Generously season the ribs with salt and pepper. Once again, if there is not much olive oil left in the pan, add another tablespoon and increase the heat to medium-high. Sauté the ribs until they are nicely browned on all sides, turning frequently. The idea is not to cook the ribs, but to sear them and seal in the juice and flavor.

Once the ribs are browned, reduce the heat to medium, stir in the minced garlic and cook for a minute or two until the garlic is fragrant. Add the grated tomato and cook, stirring frequently, until the tomato has lost much of its water, about five minutes. Cover the meat with water (about 2 cups/500 ml) and stir in the pinch of saffron and powdered yellow food coloring, if using. Bring to a boil and then reduce the heat until the water simmers steadily. Cook uncovered until the ribs are nearly tender, about 20 minutes, then add the artichokes and potatoes. Add more water to cover if needed and more salt to taste. Continue simmering until the potato is half-way cooked (about 10 to 15 minutes).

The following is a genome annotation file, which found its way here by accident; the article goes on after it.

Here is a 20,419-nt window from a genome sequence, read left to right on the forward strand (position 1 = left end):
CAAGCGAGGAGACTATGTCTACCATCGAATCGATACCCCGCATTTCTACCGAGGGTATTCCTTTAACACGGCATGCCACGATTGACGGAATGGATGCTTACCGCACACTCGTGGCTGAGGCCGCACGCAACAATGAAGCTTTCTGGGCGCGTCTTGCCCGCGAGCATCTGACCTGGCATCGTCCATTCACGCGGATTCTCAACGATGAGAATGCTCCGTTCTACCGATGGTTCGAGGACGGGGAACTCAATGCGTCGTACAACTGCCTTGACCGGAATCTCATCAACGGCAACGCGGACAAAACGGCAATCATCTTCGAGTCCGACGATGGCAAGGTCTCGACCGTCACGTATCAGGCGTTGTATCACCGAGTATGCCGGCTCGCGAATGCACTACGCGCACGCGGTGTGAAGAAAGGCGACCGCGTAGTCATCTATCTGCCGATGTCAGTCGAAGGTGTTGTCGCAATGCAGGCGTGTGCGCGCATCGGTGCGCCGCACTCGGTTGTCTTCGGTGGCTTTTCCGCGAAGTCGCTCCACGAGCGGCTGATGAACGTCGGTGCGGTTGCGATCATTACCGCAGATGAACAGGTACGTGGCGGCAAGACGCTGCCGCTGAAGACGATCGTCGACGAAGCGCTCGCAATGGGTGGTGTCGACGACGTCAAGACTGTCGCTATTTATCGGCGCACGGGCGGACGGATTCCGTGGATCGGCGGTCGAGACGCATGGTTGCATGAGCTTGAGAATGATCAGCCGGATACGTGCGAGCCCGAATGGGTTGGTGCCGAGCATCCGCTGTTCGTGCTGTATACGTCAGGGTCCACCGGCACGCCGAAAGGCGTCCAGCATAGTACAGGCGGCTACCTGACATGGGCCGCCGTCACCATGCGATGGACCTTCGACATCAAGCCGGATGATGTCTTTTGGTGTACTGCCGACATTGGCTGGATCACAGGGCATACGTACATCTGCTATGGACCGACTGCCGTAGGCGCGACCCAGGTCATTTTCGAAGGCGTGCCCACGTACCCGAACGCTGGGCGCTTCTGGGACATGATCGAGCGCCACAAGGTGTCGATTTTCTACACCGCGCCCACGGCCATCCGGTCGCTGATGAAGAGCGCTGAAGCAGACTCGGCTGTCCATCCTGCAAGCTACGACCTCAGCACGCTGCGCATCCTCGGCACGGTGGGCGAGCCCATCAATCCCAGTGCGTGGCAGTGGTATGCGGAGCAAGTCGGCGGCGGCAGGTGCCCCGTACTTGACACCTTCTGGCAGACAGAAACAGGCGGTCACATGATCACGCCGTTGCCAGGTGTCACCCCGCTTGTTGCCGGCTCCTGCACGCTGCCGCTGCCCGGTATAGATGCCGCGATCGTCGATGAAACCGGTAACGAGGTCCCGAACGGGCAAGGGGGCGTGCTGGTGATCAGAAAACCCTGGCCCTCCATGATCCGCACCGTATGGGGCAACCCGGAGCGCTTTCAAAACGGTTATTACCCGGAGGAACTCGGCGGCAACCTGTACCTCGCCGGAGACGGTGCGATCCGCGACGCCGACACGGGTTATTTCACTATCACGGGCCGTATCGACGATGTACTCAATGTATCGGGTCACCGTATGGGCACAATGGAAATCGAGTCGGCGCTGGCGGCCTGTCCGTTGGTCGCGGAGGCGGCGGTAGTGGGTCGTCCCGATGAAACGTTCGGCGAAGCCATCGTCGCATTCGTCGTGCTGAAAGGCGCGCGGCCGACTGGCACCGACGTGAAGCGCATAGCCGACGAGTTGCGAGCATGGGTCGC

Add another 2 cups/500 ml of water to the pan and bring to a boil. Stir in the pasta and red pepper and reduce the heat to a steady simmer. Taste the broth for salt, adding more as needed. Cook the pasta uncovered until it is al dente (about 11 minutes – follow the instructions on the package). Add more hot water as needed as you cook to keep the ingredients submerged. The final stew should not be soupy, but it should have a bit of broth. Remove the pan from the heat and let it sit for about 5 minutes before serving.